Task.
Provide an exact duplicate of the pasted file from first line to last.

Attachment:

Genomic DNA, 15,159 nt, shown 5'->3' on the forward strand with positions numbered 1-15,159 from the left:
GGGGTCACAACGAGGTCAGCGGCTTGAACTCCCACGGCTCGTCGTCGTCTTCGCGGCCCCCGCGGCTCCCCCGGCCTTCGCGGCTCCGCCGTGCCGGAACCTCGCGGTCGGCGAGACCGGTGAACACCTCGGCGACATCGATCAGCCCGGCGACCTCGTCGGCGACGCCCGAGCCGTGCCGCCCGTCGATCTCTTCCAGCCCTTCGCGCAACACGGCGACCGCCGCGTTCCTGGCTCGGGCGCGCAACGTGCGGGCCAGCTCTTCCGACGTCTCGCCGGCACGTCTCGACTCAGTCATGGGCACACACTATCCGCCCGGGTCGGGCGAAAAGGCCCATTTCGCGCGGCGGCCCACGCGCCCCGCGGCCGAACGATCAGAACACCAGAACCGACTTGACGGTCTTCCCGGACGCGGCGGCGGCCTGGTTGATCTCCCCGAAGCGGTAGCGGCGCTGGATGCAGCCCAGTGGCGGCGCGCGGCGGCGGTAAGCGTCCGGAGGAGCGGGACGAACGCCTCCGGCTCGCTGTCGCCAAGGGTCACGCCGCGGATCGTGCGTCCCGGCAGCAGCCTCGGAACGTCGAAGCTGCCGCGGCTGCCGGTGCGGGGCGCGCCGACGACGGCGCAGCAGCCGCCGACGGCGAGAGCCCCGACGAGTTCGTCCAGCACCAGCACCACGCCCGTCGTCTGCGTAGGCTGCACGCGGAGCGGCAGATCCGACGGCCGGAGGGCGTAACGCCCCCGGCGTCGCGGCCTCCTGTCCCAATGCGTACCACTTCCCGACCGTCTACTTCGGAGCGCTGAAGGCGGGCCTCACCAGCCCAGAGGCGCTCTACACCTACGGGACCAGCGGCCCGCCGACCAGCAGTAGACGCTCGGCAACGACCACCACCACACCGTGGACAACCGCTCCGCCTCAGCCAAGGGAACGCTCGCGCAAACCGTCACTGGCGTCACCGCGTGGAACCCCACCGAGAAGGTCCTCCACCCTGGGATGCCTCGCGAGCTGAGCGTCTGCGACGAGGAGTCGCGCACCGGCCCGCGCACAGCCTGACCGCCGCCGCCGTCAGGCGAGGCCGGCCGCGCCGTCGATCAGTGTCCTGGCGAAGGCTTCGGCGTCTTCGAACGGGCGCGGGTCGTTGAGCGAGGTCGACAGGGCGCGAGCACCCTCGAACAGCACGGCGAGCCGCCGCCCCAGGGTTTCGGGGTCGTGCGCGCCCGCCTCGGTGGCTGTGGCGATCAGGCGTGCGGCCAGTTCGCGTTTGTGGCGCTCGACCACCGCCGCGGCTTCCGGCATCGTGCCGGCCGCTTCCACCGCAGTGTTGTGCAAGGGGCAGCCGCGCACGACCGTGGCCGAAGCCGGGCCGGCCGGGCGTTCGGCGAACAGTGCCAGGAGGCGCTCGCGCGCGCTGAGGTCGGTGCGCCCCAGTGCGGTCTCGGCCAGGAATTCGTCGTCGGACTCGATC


Genomic DNA, 15,159 nt, shown 5'->3' on the forward strand with positions numbered 1-15,159 from the left:
GGGGTCACAACGAGGTCAGCGGCTTGAACTCCCACGGCTCGTCGTCGTCTTCGCGGCCCCCGCGGCTCCCCCGGCCTTCGCGGCTCCGCCGTGCCGGAACCTCGCGGTCGGCGAGACCGGTGAACACCTCGGCGACATCGATCAGCCCGGCGACCTCGTCGGCGACGCCCGAGCCGTGCCGCCCGTCGATCTCTTCCAGCCCTTCGCGCAACACGGCGACCGCCGCGTTCCTGGCTCGGGCGCGCAACGTGCGGGCCAGCTCTTCCGACGTCTCGCCGGCACGTCTCGACTCAGTCATGGGCACACACTATCCGCCCGGGTCGGGCGAAAAGGCCCATTTCGCGCGGCGGCCCACGCGCCCCGCGGCCGAACGATCAGAACACCAGAACCGACTTGACGGTCTTCCCGGACGCGGCGGCGGCCTGGTTGATCTCCCCGAAGCGGTAGCGGCGCTGGATGCAGCCCAGTGGCGGCGCGCGGCGGCGGTAAGCGTCCGGAGGAGCGGGACGAACGCCTCCGGCTCGCTGTCGCCAAGGGTCACGCCGCGGATCGTGCGTCCCGGCAGCAGCCTCGGAACGTCGAAGCTGCCGCGGCTGCCGGTGCGGGGCGCGCCGACGACGGCGCAGCAGCCGCCGACGGCGAGAGCCCCGACGAGTTCGTCCAGCACCAGCACCACGCCCGTCGTCTGCGTAGGCTGCACGCGGAGCGGCAGATCCGACGGCCGGAGGGCGTAACGCCCCCGGCGTCGCGGCCTCCTGTCCCAATGCGTACCACTTCCCGACCGTCTACTTCGGAGCGCTGAAGGCGGGCCTCACCAGCCCAGAGGCGCTCTACACCTACGGGACCAGCGGCCCGCCGACCAGCAGTAGACGCTCGGCAACGACCACCACCACACCGTGGACAACCGCTCCGCCTCAGCCAAGGGAACGCTCGCGCAAACCGTCACTGGCGTCACCGCGTGGAACCCCACCGAGAAGGTCCTCCACCCTGGGATGCCTCGCGAGCTGAGCGTCTGCGACGAGGAGTCGCGCACCGGCCCGCGCACAGCCTGACCGCCGCCGCCGTCAGGCGAGGCCGGCCGCGCCGTCGATCAGTGTCCTGGCGAAGGCTTCGGCGTCTTCGAACGGGCGCGGGTCGTTGAGCGAGGTCGACAGGGCGCGAGCACCCTCGAACAGCACGGCGAGCCGCCGCCCCAGGGTTTCGGGGTCGTGCGCGCCCGCCTCGGTGGCTGTGGCGATCAGGCGTGCGGCCAGTTCGCGTTTGTGGCGCTCGACCACCGCCGCGGCTTCCGGCATCGTGCCGGCCGCTTCCACCGCAGTGTTGTGCAAGGGGCAGCCGCGCACGACCGTGGCCGAAGCCGGGCCGGCCGGGCGTTCGGCGAACAGTGCCAGGAGGCGCTCGCGCGCGCTGAGGTCGGTGCGCCCCAGTGCGGTCTCGGCCAGGAATTCGTCGTCGGACTCGATC